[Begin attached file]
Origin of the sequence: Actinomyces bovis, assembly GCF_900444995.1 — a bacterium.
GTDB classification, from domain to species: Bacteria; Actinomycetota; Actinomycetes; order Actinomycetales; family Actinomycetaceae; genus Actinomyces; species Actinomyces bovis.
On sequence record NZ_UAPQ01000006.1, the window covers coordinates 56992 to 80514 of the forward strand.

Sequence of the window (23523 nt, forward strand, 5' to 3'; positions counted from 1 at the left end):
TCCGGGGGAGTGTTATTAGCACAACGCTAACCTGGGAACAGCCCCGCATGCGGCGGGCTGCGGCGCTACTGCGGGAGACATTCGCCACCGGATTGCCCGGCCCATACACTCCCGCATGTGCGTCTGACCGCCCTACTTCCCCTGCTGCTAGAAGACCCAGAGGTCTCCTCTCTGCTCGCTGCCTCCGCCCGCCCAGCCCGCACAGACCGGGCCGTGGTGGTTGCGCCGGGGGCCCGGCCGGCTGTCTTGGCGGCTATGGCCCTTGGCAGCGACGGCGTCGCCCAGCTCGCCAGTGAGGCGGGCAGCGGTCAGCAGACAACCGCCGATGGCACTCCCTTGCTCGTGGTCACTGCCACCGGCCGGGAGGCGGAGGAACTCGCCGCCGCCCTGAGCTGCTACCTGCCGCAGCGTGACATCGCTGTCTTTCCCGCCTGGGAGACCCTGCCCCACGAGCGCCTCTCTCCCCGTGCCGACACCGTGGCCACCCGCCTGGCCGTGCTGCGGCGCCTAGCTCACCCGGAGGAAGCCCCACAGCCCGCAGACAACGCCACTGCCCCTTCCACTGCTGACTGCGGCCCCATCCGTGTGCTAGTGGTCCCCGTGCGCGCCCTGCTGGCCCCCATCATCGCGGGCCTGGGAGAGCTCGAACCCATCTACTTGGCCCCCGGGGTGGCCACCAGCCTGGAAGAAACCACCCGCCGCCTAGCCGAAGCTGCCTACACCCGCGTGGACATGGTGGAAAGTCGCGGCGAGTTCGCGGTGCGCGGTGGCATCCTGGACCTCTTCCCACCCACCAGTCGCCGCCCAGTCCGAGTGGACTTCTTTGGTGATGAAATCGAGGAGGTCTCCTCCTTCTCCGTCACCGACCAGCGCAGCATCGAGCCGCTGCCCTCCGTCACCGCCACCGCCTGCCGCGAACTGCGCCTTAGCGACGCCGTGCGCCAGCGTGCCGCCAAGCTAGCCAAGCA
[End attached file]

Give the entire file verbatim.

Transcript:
Origin of the sequence: Actinomyces bovis, assembly GCF_900444995.1 — a bacterium.
GTDB classification, from domain to species: Bacteria; Actinomycetota; Actinomycetes; order Actinomycetales; family Actinomycetaceae; genus Actinomyces; species Actinomyces bovis.
On sequence record NZ_UAPQ01000006.1, the window covers coordinates 56992 to 80514 of the forward strand.

Sequence of the window (23523 nt, forward strand, 5' to 3'; positions counted from 1 at the left end):
TCCGGGGGAGTGTTATTAGCACAACGCTAACCTGGGAACAGCCCCGCATGCGGCGGGCTGCGGCGCTACTGCGGGAGACATTCGCCACCGGATTGCCCGGCCCATACACTCCCGCATGTGCGTCTGACCGCCCTACTTCCCCTGCTGCTAGAAGACCCAGAGGTCTCCTCTCTGCTCGCTGCCTCCGCCCGCCCAGCCCGCACAGACCGGGCCGTGGTGGTTGCGCCGGGGGCCCGGCCGGCTGTCTTGGCGGCTATGGCCCTTGGCAGCGACGGCGTCGCCCAGCTCGCCAGTGAGGCGGGCAGCGGTCAGCAGACAACCGCCGATGGCACTCCCTTGCTCGTGGTCACTGCCACCGGCCGGGAGGCGGAGGAACTCGCCGCCGCCCTGAGCTGCTACCTGCCGCAGCGTGACATCGCTGTCTTTCCCGCCTGGGAGACCCTGCCCCACGAGCGCCTCTCTCCCCGTGCCGACACCGTGGCCACCCGCCTGGCCGTGCTGCGGCGCCTAGCTCACCCGGAGGAAGCCCCACAGCCCGCAGACAACGCCACTGCCCCTTCCACTGCTGACTGCGGCCCCATCCGTGTGCTAGTGGTCCCCGTGCGCGCCCTGCTGGCCCCCATCATCGCGGGCCTGGGAGAGCTCGAACCCATCTACTTGGCCCCCGGGGTGGCCACCAGCCTGGAAGAAACCACCCGCCGCCTAGCCGAAGCTGCCTACACCCGCGTGGACATGGTGGAAAGTCGCGGCGAGTTCGCGGTGCGCGGTGGCATCCTGGACCTCTTCCCACCCACCAGTCGCCGCCCAGTCCGAGTGGACTTCTTTGGTGATGAAATCGAGGAGGTCTCCTCCTTCTCCGTCACCGACCAGCGCAGCATCGAGCCGCTGCCCTCCGTCACCGCCACCGCCTGCCGCGAACTGCGCCTTAGCGACGCCGTGCGCCAGCGTGCCGCCAAGCTAGCCAAGCA